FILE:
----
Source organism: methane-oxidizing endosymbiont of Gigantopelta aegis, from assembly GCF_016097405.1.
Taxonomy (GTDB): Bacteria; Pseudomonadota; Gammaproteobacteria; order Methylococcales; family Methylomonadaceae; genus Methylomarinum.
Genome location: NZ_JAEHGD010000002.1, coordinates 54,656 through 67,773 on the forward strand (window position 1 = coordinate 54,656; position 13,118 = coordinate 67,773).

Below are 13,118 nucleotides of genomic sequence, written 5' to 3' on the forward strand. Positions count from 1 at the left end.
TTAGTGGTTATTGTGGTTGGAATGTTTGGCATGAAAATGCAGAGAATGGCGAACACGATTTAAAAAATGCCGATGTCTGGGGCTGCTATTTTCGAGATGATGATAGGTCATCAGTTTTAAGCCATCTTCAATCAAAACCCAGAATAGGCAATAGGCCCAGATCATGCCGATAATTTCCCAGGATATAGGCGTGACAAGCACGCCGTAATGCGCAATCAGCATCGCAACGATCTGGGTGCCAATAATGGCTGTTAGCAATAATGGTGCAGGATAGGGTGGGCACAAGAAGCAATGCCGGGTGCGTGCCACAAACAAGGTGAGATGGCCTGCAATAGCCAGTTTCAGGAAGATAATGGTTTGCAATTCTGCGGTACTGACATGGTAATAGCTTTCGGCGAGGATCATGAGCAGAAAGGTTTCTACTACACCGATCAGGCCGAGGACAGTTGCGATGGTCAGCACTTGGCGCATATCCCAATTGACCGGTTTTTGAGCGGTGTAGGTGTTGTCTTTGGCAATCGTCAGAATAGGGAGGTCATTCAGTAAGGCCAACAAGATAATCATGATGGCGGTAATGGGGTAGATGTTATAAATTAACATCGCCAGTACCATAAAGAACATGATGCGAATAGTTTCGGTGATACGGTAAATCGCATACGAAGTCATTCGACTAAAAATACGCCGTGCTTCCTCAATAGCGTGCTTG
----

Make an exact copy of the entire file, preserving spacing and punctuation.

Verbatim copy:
Source organism: methane-oxidizing endosymbiont of Gigantopelta aegis, from assembly GCF_016097405.1.
Taxonomy (GTDB): Bacteria; Pseudomonadota; Gammaproteobacteria; order Methylococcales; family Methylomonadaceae; genus Methylomarinum.
Genome location: NZ_JAEHGD010000002.1, coordinates 54,656 through 67,773 on the forward strand (window position 1 = coordinate 54,656; position 13,118 = coordinate 67,773).

Below are 13,118 nucleotides of genomic sequence, written 5' to 3' on the forward strand. Positions count from 1 at the left end.
TTAGTGGTTATTGTGGTTGGAATGTTTGGCATGAAAATGCAGAGAATGGCGAACACGATTTAAAAAATGCCGATGTCTGGGGCTGCTATTTTCGAGATGATGATAGGTCATCAGTTTTAAGCCATCTTCAATCAAAACCCAGAATAGGCAATAGGCCCAGATCATGCCGATAATTTCCCAGGATATAGGCGTGACAAGCACGCCGTAATGCGCAATCAGCATCGCAACGATCTGGGTGCCAATAATGGCTGTTAGCAATAATGGTGCAGGATAGGGTGGGCACAAGAAGCAATGCCGGGTGCGTGCCACAAACAAGGTGAGATGGCCTGCAATAGCCAGTTTCAGGAAGATAATGGTTTGCAATTCTGCGGTACTGACATGGTAATAGCTTTCGGCGAGGATCATGAGCAGAAAGGTTTCTACTACACCGATCAGGCCGAGGACAGTTGCGATGGTCAGCACTTGGCGCATATCCCAATTGACCGGTTTTTGAGCGGTGTAGGTGTTGTCTTTGGCAATCGTCAGAATAGGGAGGTCATTCAGTAAGGCCAACAAGATAATCATGATGGCGGTAATGGGGTAGATGTTATAAATTAACATCGCCAGTACCATAAAGAACATGATGCGAATAGTTTCGGTGATACGGTAAATCGCATACGAAGTCATTCGACTAAAAATACGCCGTGCTTCCTCAATAGCGTGCTTG